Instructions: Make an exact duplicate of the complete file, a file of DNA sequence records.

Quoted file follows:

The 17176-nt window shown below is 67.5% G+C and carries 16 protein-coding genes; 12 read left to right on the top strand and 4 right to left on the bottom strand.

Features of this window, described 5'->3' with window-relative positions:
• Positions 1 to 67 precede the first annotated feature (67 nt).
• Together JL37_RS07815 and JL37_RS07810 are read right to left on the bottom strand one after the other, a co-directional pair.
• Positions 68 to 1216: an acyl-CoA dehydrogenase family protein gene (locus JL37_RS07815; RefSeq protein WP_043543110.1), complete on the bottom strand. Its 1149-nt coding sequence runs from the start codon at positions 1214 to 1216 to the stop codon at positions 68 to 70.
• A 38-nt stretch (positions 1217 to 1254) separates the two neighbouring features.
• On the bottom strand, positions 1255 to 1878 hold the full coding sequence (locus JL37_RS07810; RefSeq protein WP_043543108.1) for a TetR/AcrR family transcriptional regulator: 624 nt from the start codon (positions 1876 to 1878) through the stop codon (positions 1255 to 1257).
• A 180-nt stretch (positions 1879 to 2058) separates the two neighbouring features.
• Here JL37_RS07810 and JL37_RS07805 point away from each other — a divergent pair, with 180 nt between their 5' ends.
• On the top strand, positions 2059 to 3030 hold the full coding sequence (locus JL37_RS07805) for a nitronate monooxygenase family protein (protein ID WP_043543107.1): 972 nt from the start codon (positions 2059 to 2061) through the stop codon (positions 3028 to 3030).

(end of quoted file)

The 17176-nt window shown below is 67.5% G+C and carries 16 protein-coding genes; 12 read left to right on the top strand and 4 right to left on the bottom strand.

Features of this window, described 5'->3' with window-relative positions:
• Positions 1 to 67 precede the first annotated feature (67 nt).
• Together JL37_RS07815 and JL37_RS07810 are read right to left on the bottom strand one after the other, a co-directional pair.
• Positions 68 to 1216: an acyl-CoA dehydrogenase family protein gene (locus JL37_RS07815; RefSeq protein WP_043543110.1), complete on the bottom strand. Its 1149-nt coding sequence runs from the start codon at positions 1214 to 1216 to the stop codon at positions 68 to 70.
• A 38-nt stretch (positions 1217 to 1254) separates the two neighbouring features.
• On the bottom strand, positions 1255 to 1878 hold the full coding sequence (locus JL37_RS07810; RefSeq protein WP_043543108.1) for a TetR/AcrR family transcriptional regulator: 624 nt from the start codon (positions 1876 to 1878) through the stop codon (positions 1255 to 1257).
• A 180-nt stretch (positions 1879 to 2058) separates the two neighbouring features.
• Here JL37_RS07810 and JL37_RS07805 point away from each other — a divergent pair, with 180 nt between their 5' ends.
• On the top strand, positions 2059 to 3030 hold the full coding sequence (locus JL37_RS07805) for a nitronate monooxygenase family protein (protein ID WP_043543107.1): 972 nt from the start codon (positions 2059 to 2061) through the stop codon (positions 3028 to 3030).